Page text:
It helps that Samsung has equipped the Galaxy S21 FE with the camera capabilities you'd get on the regular S21. That includes helpful additions like Zoom lock for keeping your camera still when you zoom in on a subject, Single Take for simultaneously capturing shots from all of the S21 FE's cameras, and dual recording to capture video from both the front and rear cameras.

You get Android 12

The Galaxy S21 FE was supposedly set to debut last year, but the launch got pushed back, reportedly because of supply chain issues similar to the ones dogging other tech companies. There's a silver lining to that delayed launch, though — it gave Samsung enough time to ship the Galaxy S21 FE with Android 12 preinstalled.

samsung one ui 4

(Image credit: Samsung)

That means no waiting around for the latest version of Android or for Samsung's new One UI 4 interface. It also extends the life of the Galaxy S21 FE, as Samsung promises three years of Android software updates for Galaxy S devices. That means you'll still be enjoy Android updates into 2025 if you buy this phone.

Samsung Galaxy S21 FE: Reasons to skip

The Galaxy S21 FE's design is not premium

Pick the up the Galaxy S21 FE, and you're definitely not going to confuse it for a premium flagship. With its plastic back, the S21 FE does little to mask its origin story as a lower-cost device.

Samsung galaxy s21 fe design

(Image credit: Tom's Guide)

Admittedly, that won't matter to bargain hunters who favor value over aesthetics. But there is a practical concern about the materials and design of the Galaxy S21 FE — the phone's a little slick and hard to hold on to. You'll definitely want to to consider one of the best Samsung Galaxy S21 FE cases to improve its grippiness.

The price difference between the Galaxy S21 and S21 FE isn't that huge

Look, $100 — the difference in price between the Galaxy S21 and Galaxy S21 FE — is nothing to sneeze at. For some people, keeping an extra $100 in their wallet makes all the difference. But part of what made the Galaxy S20 FE so appealing was that it cost $300 less than the standard S20, and there's no denying that gap has shrunk.

The major reason the price difference is so much smaller this time around is that Samsung responded to user criticisms of Galaxy S20 pricing and lowered the cost of its Galaxy S21 models by $200. Samsung deserves credit for that move, but it does make the value argument for the Galaxy S21 FE a tougher sell than before.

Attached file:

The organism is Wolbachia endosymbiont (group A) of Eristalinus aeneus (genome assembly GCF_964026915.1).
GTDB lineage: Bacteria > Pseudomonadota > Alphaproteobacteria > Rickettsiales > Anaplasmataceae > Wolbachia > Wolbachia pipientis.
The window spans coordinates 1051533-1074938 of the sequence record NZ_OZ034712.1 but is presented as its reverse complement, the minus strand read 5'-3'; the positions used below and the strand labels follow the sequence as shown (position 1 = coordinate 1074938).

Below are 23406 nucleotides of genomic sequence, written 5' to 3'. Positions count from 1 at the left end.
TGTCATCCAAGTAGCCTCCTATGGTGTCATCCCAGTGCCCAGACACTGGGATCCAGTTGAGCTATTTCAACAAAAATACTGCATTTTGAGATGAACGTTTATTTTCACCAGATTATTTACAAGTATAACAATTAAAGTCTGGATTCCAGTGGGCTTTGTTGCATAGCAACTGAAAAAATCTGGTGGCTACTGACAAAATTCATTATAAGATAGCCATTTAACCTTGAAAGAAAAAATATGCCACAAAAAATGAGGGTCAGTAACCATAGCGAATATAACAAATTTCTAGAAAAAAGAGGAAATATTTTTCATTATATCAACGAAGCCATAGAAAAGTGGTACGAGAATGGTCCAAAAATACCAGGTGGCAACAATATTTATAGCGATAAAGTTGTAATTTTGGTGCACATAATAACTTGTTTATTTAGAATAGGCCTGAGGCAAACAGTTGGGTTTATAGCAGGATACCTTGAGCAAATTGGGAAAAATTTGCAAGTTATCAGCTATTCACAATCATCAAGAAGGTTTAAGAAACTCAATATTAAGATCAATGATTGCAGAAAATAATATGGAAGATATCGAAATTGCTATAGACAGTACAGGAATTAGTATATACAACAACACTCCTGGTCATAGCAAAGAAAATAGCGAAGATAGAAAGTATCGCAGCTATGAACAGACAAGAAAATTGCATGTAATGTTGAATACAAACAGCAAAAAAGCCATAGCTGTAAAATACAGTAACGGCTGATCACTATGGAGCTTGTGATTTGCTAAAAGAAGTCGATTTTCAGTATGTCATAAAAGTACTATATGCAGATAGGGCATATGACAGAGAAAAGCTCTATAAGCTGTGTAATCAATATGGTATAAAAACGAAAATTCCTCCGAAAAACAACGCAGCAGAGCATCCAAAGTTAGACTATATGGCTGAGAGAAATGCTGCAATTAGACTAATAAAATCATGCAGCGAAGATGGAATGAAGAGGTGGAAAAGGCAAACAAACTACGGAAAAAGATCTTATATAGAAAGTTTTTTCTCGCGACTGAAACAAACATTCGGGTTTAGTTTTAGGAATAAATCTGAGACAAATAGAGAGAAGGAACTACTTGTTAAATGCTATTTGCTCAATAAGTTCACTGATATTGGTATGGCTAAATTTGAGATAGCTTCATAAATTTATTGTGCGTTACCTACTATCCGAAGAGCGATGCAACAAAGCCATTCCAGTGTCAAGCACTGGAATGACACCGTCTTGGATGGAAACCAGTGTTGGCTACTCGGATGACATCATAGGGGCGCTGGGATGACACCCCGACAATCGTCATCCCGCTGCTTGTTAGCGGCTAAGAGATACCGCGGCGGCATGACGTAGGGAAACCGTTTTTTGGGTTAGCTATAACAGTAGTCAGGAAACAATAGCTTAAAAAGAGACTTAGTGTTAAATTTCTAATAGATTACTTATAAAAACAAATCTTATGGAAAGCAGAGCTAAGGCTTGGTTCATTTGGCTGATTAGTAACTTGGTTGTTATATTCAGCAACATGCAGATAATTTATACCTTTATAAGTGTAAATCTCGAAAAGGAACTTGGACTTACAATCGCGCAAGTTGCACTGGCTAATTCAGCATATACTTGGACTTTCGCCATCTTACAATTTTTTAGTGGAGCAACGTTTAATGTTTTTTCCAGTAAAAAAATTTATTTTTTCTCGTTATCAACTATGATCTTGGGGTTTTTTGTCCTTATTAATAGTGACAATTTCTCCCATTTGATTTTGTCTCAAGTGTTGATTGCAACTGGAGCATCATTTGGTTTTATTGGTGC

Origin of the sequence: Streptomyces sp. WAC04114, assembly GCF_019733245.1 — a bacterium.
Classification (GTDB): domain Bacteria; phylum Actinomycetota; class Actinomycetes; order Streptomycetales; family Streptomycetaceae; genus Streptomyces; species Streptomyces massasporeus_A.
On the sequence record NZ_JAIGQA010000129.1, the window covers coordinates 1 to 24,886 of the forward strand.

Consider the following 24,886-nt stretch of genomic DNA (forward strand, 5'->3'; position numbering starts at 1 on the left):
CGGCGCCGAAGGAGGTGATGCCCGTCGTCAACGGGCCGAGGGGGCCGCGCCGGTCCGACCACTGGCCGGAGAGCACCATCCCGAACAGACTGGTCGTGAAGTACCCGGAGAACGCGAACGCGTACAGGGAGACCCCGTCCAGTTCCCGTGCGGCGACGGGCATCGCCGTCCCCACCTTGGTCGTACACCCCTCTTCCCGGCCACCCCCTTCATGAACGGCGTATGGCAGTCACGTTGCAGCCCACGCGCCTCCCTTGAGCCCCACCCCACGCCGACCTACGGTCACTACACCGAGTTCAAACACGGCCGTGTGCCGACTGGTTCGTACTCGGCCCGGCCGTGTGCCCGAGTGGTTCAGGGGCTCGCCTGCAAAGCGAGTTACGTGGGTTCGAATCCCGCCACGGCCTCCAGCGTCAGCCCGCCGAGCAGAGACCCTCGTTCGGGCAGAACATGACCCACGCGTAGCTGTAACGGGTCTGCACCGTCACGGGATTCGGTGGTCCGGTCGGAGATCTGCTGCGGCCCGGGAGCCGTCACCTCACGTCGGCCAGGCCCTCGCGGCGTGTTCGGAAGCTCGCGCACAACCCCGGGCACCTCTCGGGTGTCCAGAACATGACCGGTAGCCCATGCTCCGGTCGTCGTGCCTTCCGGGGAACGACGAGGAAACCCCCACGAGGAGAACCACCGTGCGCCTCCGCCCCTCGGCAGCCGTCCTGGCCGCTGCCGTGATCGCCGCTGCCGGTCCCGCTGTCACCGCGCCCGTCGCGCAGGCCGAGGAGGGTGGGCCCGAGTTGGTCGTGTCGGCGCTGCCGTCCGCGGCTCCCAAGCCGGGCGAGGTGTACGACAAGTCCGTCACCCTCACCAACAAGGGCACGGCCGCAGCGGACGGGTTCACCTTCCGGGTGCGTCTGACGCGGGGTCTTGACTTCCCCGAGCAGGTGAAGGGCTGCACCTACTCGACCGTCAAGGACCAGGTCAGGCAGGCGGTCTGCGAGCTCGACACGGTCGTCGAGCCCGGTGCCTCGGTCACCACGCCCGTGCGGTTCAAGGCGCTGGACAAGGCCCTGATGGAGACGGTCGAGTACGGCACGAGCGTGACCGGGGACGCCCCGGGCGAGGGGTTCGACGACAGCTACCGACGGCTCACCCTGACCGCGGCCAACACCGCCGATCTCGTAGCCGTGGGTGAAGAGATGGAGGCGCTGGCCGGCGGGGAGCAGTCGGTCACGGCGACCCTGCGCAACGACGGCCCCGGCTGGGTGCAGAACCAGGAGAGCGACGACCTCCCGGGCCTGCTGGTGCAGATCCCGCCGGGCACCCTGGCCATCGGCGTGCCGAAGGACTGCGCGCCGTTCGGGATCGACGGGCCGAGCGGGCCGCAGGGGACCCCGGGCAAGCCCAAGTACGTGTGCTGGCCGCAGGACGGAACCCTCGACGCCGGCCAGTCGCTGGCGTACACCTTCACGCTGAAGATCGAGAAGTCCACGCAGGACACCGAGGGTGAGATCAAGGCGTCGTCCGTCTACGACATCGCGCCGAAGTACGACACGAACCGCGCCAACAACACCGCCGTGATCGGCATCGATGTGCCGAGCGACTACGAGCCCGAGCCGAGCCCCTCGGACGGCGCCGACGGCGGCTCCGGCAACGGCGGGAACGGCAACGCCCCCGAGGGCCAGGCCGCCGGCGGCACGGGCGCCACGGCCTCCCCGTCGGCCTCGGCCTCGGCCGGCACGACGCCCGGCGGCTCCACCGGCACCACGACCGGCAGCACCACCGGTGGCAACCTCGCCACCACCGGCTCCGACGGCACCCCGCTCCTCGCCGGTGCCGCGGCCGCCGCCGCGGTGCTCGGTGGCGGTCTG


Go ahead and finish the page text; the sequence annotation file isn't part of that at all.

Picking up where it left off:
The Galaxy S22 is coming soon

There's always a new phone lurking around the corner, but in the case of the Galaxy S21 FE, that corner is just a few steps away. The Galaxy S22 is supposed to launch in February — at least if rumor sites are to be believed — and that makes it hard to buy any Samsung phone right now. Unless you need a phone right away, it makes sense to see what Samsung has planned for this year's flagships.

a screenshot of a Samsung Galaxy S22 hands-on video from Unbox Therapy

(Image credit: Unbox Therapy)

In the case of the Galaxy S22, we're expecting a more powerful processor like the Snapdragon 8 Gen 1, camera improvements and other features that could make it worth your while to pay up for the flagship instead of a device based on last year's top features. 

Much will depend on the Galaxy S22 price, of course, and whether it retains the S21's $799 starting point. If the new phone costs the same, but delivers more features, that $100 savings for the Galaxy S21 FE will look like chump change.

Philip Michaels

Philip Michaels is a Managing Editor at Tom's Guide. He's been covering personal technology since 1999 and was in the building when Steve Jobs showed off the iPhone for the first time. He's been evaluating smartphones since that first iPhone debuted in 2007, and he's been following phone carriers and smartphone plans since 2015. He has strong opinions about Apple, the Oakland Athletics, old movies and proper butchery techniques. Follow him at @PhilipMichaels.